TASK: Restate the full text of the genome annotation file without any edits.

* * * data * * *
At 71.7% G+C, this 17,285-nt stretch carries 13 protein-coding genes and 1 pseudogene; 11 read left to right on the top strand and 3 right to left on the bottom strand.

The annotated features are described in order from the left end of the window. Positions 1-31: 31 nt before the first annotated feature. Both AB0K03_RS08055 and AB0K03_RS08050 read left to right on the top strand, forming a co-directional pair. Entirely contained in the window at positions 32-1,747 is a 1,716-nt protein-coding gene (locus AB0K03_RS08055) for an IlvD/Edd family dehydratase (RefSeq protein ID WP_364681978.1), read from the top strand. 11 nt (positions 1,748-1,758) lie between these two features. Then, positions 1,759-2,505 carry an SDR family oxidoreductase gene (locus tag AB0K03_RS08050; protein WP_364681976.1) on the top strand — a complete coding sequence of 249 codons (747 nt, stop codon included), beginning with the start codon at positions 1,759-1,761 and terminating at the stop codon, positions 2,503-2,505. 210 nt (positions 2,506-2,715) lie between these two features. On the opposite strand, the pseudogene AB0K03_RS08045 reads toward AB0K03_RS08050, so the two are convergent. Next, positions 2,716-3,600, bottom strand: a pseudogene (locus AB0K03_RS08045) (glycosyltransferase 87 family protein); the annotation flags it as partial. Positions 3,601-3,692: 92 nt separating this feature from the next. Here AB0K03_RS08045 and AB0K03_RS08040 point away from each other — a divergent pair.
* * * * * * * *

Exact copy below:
At 71.7% G+C, this 17,285-nt stretch carries 13 protein-coding genes and 1 pseudogene; 11 read left to right on the top strand and 3 right to left on the bottom strand.

The annotated features are described in order from the left end of the window. Positions 1-31: 31 nt before the first annotated feature. Both AB0K03_RS08055 and AB0K03_RS08050 read left to right on the top strand, forming a co-directional pair. Entirely contained in the window at positions 32-1,747 is a 1,716-nt protein-coding gene (locus AB0K03_RS08055) for an IlvD/Edd family dehydratase (RefSeq protein ID WP_364681978.1), read from the top strand. 11 nt (positions 1,748-1,758) lie between these two features. Then, positions 1,759-2,505 carry an SDR family oxidoreductase gene (locus tag AB0K03_RS08050; protein WP_364681976.1) on the top strand — a complete coding sequence of 249 codons (747 nt, stop codon included), beginning with the start codon at positions 1,759-1,761 and terminating at the stop codon, positions 2,503-2,505. 210 nt (positions 2,506-2,715) lie between these two features. On the opposite strand, the pseudogene AB0K03_RS08045 reads toward AB0K03_RS08050, so the two are convergent. Next, positions 2,716-3,600, bottom strand: a pseudogene (locus AB0K03_RS08045) (glycosyltransferase 87 family protein); the annotation flags it as partial. Positions 3,601-3,692: 92 nt separating this feature from the next. Here AB0K03_RS08045 and AB0K03_RS08040 point away from each other — a divergent pair.